I’ve have always struggled with the what to do after maxing out the tax-advantaged accounts. Alternative investments sound like a great idea, but can be more difficult than some folks realize. I simply may not have the down payment for a real estate investment or a great business idea, so what else is out there??

I chose the whole life route because I was a great saver and my passion for being liquid. Cash value builds while I wait for right opportunity to deploy the capital. I have no intention of amassing great wealth in the death benefit, so all the value is structured to built in the cash. I call it “Multiple Uses of a Dollar” as $1 can be working working in two places at once – in the policy and out in an investment.

Obviously there are other places to store idle cash, but as the post clearly stated, these products are personal. Works for some, may not work others. So until I find that perfect alternative investment, the cash will sit in my policies.

This was a well written and highly informative post. Thank you.

Daniel Jeanneret says:

Your article makes excellent points and is quite informative. However, to mention Northwestern Mutual, Guardian and Mass Mutual while leaving out New York Life would be incomplete. If you performed an apples-to-apples comparison with New York Life included, I am very interested see your data and how you concluded New York Life should not make your list. Check out their ratings (highest possible by all 4 major rating agencies), founded in 1845, 163 consecutive years of dividends paid, rising dividend scale for many years while virtually all others have been declining or staying the same for years, highly customizable products (check out their custom whole life), world class training, dominance of the Million Dollar Round Table or MDRT by their male and female agents, no direct recognition of loans (very important to policyowners who intend to use the cash value build up), and too many “firsts”, records, and history to mention. I highly recommend you reach out to knowledgeable industry experts and to New York Life and compare actual numbers, especially with illustrated withdrawals and loans during the policyowners’ retirement years. I believe your readers will greatly appreciate your findings. Additionally, your advice about consulting with a fee based advisor could be helpful but it would be surface level at best. The only way they would likely have an in depth knowledge of the companies you mention would be as a former agent themselves. Those companies primarily utilize the career agency system for their sales force. This means their career agents will have received far more training on their products than a fee based advisor. In the case of Northwestern Mutual, it is nearly impossible for a fee based advisor to be able to obtain illustrations, in depth product information, access to internal product consultants, or any information beyond what can already be found on the internet (which is not much). I hope you will research your data and the criteria further and update your artcle.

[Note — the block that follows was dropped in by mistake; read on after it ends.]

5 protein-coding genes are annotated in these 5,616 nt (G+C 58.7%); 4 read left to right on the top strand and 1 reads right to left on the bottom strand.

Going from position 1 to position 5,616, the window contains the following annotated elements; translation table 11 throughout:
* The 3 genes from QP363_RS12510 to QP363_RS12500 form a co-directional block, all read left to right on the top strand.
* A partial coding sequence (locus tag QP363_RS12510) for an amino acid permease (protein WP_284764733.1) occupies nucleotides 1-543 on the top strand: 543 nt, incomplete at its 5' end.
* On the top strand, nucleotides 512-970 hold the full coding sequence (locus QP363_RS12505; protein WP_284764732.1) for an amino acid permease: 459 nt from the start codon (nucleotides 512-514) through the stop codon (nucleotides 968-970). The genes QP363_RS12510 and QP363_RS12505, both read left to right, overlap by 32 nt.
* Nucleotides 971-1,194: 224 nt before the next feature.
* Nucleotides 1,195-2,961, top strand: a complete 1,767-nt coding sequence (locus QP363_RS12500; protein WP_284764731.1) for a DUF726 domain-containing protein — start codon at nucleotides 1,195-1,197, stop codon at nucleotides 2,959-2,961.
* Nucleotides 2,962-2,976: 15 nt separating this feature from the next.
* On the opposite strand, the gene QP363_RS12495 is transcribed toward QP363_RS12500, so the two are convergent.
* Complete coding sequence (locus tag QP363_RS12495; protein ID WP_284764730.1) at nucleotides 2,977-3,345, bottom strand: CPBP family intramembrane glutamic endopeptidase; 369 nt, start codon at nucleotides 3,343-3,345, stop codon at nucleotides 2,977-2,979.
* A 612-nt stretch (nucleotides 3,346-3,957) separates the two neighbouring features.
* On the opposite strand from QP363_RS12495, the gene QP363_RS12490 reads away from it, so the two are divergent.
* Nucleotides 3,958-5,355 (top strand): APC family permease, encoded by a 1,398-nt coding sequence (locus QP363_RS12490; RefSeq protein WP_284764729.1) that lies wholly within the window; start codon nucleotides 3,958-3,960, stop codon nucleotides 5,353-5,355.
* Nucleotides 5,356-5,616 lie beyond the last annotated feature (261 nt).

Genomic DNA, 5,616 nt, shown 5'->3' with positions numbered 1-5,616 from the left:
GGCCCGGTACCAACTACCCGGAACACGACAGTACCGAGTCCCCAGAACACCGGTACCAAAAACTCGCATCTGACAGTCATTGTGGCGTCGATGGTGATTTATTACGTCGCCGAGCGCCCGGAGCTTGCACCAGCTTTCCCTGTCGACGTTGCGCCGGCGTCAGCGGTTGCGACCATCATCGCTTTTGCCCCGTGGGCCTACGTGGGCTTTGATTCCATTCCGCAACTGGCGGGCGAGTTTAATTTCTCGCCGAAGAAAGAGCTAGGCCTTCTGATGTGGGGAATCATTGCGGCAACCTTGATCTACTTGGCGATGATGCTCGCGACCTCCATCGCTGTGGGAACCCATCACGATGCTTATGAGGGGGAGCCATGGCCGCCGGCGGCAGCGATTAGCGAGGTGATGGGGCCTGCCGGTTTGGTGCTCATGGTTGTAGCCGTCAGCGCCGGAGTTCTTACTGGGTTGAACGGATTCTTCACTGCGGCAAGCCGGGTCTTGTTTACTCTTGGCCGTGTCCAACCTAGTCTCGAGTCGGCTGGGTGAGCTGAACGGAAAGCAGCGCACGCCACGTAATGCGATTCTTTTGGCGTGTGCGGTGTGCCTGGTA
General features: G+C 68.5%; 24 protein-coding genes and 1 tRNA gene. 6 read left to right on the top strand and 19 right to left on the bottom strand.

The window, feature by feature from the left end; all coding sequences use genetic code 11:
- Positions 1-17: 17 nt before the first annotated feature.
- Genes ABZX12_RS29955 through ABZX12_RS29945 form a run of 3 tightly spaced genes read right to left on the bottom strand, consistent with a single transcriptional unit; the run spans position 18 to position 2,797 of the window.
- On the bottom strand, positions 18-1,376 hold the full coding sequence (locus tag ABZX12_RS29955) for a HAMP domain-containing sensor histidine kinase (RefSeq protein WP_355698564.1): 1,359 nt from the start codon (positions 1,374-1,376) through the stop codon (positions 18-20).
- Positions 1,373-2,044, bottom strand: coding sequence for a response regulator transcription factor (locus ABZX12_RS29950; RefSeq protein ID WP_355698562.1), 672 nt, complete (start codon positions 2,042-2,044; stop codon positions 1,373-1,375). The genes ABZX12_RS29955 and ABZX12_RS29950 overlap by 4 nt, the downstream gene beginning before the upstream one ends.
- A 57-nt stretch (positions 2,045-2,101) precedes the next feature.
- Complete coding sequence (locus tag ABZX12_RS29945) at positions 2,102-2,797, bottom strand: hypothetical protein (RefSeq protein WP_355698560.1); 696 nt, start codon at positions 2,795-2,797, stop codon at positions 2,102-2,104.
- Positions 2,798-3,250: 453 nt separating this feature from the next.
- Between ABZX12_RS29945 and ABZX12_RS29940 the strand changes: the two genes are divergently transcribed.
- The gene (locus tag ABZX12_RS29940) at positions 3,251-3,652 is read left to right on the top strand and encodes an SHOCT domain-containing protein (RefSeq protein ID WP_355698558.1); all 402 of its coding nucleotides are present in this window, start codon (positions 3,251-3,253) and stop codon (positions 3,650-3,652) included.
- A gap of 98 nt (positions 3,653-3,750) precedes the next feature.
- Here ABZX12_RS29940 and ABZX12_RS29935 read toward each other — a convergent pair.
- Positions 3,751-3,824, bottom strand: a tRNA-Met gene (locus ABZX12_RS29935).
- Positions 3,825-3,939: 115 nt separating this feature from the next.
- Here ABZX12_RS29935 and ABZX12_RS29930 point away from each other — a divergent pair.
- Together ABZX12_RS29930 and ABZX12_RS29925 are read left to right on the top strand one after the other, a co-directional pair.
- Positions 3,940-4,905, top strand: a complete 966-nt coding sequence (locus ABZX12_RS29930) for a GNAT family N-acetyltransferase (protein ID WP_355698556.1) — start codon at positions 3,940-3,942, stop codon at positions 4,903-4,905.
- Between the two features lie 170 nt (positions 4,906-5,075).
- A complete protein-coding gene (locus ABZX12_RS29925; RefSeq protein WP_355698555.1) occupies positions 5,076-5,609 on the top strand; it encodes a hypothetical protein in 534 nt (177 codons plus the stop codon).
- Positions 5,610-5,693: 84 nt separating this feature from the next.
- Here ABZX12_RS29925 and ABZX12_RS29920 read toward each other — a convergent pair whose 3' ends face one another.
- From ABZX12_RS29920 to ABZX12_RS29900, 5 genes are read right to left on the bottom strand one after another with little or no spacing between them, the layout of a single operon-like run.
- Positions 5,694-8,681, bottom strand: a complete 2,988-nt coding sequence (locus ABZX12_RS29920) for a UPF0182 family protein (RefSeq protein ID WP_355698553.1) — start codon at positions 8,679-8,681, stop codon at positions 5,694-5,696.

Rob Berger says:

Daniel, thank you for your comment. You should, however, disclose that you are an agent for New York Life, correct?

Ken miller says:

DANIEL. I agree. You should be more transparent.

Kake says:

N.Y. life agent don’t get training on the market pricing of insurance they will never offer u a cheaper term product they will only talk about how strong the company is and other compano a lot cheaper are just as strong

Randy Hall, CFP®, CLU®, ChFC®, CASL®, RICP® says:

Great article! One piece to specifically note is around the dividends. In the article there is a chart comparing “dividends.” This is not accurate. This is just comparing the dividend interest rate. It does not compare the total dividends paid by the companies. In addition, it does not take into account any mortality or expense improvements that contribute to the total dividend payout. Further, there is no standard reporting of how dividend interest rates are calculated/stated. Different companies use varying methodologies for how they report those figures. Some are gross of certain fees/expenses; some are net of those same fees. In other words a stated dividend rate of 7% from one company may in fact actually produce a lower result from another that is reporting 6%, etc. All things to consider.

Yes, I am a financial advisor.

Kunal says:

Thank you for sharing this perspective

Larry Russell says:

I AM A NML REP. There is NO universally accepted “formula” for declaring dividends, if there were NML’s decidedly advantage would be much more clearer. Historically NML has been out illustrated, but not out performed. Recently, “competitors” like NYL, Mass.Mutual, and Guardian have chosen NOT to participate in LIMRA’s analysis of mutual companies the past four years, why ????
Merry Christmas !!!!!

David Saltzman says: